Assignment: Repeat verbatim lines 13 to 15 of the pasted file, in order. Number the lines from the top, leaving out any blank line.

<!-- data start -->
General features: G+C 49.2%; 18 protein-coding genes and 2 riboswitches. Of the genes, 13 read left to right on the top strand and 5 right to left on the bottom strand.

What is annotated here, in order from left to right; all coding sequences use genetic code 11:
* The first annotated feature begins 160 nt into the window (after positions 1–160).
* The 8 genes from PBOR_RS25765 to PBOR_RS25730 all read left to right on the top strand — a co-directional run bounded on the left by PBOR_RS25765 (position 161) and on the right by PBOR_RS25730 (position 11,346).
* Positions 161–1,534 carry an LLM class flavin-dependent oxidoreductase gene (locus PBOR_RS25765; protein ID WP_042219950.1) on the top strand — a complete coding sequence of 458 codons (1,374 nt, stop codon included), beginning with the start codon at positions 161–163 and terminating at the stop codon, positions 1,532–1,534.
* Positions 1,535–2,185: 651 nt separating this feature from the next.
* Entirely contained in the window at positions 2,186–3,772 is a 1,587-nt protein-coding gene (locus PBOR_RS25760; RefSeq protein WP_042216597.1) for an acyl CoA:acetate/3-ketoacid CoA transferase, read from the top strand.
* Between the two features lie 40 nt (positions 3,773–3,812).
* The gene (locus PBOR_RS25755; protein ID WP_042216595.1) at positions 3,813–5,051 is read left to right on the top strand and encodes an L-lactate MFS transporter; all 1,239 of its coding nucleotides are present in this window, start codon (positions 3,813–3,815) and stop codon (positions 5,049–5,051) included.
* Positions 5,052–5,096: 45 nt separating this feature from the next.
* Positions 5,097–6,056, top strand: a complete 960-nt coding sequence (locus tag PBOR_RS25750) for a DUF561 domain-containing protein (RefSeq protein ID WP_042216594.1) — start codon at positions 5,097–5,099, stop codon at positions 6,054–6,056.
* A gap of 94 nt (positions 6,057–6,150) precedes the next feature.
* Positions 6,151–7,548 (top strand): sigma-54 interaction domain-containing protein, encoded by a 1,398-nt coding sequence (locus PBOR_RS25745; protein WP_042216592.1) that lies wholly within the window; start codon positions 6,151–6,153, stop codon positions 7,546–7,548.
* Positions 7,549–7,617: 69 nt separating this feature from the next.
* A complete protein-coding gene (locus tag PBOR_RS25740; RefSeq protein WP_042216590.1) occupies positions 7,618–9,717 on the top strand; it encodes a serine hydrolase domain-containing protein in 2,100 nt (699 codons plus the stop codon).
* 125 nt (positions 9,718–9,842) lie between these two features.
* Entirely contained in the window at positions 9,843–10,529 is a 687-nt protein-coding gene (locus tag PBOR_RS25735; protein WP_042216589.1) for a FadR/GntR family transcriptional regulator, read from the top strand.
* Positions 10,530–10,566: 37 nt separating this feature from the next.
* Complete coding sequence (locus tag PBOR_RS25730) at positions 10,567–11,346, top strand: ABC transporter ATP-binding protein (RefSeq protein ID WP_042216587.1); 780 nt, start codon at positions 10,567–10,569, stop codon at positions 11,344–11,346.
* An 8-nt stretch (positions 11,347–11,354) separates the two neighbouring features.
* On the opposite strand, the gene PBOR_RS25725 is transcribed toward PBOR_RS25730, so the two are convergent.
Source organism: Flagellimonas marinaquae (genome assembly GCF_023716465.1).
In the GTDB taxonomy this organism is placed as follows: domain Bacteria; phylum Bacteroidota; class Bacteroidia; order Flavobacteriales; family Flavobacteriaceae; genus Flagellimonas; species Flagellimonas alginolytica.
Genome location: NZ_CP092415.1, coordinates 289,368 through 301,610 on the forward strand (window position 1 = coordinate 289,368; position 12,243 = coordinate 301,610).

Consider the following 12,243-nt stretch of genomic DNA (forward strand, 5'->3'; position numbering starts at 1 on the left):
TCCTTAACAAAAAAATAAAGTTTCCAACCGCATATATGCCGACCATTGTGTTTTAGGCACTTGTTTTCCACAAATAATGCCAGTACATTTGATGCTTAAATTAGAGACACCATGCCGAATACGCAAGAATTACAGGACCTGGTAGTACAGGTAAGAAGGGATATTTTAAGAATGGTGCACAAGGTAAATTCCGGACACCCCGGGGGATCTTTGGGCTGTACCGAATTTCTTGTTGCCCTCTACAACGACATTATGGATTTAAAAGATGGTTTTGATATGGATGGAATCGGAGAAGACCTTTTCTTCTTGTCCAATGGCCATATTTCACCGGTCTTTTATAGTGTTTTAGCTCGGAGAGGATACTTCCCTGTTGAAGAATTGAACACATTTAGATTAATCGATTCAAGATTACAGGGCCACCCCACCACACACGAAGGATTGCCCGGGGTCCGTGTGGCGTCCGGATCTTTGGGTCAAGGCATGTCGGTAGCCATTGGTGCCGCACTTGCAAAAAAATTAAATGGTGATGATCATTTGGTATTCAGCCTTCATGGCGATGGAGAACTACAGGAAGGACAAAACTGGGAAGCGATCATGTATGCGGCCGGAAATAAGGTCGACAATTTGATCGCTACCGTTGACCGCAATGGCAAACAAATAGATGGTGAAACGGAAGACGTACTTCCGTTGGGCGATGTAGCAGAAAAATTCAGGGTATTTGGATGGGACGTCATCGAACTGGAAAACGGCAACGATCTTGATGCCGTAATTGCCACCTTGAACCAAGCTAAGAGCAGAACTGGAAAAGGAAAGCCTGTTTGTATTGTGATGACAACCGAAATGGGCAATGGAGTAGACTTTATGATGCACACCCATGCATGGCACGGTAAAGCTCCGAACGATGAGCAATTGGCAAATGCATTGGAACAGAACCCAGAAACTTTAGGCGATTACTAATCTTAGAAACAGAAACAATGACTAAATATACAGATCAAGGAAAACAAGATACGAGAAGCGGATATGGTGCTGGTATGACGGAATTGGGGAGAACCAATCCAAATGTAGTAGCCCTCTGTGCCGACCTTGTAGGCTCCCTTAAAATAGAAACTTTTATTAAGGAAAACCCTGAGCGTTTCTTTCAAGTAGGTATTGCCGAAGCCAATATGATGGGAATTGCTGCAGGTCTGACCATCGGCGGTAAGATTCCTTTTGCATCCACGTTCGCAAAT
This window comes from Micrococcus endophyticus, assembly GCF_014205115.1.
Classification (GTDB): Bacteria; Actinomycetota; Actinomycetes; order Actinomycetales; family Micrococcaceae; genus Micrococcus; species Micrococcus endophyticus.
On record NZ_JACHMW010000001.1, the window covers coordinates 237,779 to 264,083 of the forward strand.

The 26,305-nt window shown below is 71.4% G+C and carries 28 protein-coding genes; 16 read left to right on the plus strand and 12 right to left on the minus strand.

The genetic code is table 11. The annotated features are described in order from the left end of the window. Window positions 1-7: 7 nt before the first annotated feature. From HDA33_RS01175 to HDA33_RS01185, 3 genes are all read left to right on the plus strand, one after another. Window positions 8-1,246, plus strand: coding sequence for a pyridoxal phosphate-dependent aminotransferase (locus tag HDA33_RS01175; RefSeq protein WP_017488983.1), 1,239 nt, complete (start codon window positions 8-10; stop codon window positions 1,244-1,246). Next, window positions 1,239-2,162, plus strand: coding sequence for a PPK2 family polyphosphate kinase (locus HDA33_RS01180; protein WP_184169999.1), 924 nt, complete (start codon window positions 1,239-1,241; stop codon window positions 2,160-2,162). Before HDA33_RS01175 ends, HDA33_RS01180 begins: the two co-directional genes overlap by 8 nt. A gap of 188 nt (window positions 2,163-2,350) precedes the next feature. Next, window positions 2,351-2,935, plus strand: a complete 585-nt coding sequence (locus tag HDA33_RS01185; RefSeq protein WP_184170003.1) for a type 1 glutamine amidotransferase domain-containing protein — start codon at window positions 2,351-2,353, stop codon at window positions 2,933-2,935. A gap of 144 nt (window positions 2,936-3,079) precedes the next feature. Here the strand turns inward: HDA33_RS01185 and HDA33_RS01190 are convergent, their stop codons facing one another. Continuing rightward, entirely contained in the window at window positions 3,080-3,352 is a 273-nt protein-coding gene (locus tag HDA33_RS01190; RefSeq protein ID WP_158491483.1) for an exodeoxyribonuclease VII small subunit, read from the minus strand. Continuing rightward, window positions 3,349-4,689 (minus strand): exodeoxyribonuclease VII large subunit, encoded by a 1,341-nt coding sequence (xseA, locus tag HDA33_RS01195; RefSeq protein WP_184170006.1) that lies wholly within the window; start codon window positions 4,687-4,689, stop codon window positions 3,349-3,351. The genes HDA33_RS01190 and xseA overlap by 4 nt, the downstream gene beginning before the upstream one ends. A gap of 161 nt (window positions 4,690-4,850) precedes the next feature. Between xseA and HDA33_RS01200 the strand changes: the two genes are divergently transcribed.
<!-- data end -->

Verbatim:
* Positions 6,151–7,548 (top strand): sigma-54 interaction domain-containing protein, encoded by a 1,398-nt coding sequence (locus PBOR_RS25745; protein WP_042216592.1) that lies wholly within the window; start codon positions 6,151–6,153, stop codon positions 7,546–7,548.
* Positions 7,549–7,617: 69 nt separating this feature from the next.
* A complete protein-coding gene (locus tag PBOR_RS25740; RefSeq protein WP_042216590.1) occupies positions 7,618–9,717 on the top strand; it encodes a serine hydrolase domain-containing protein in 2,100 nt (699 codons plus the stop codon).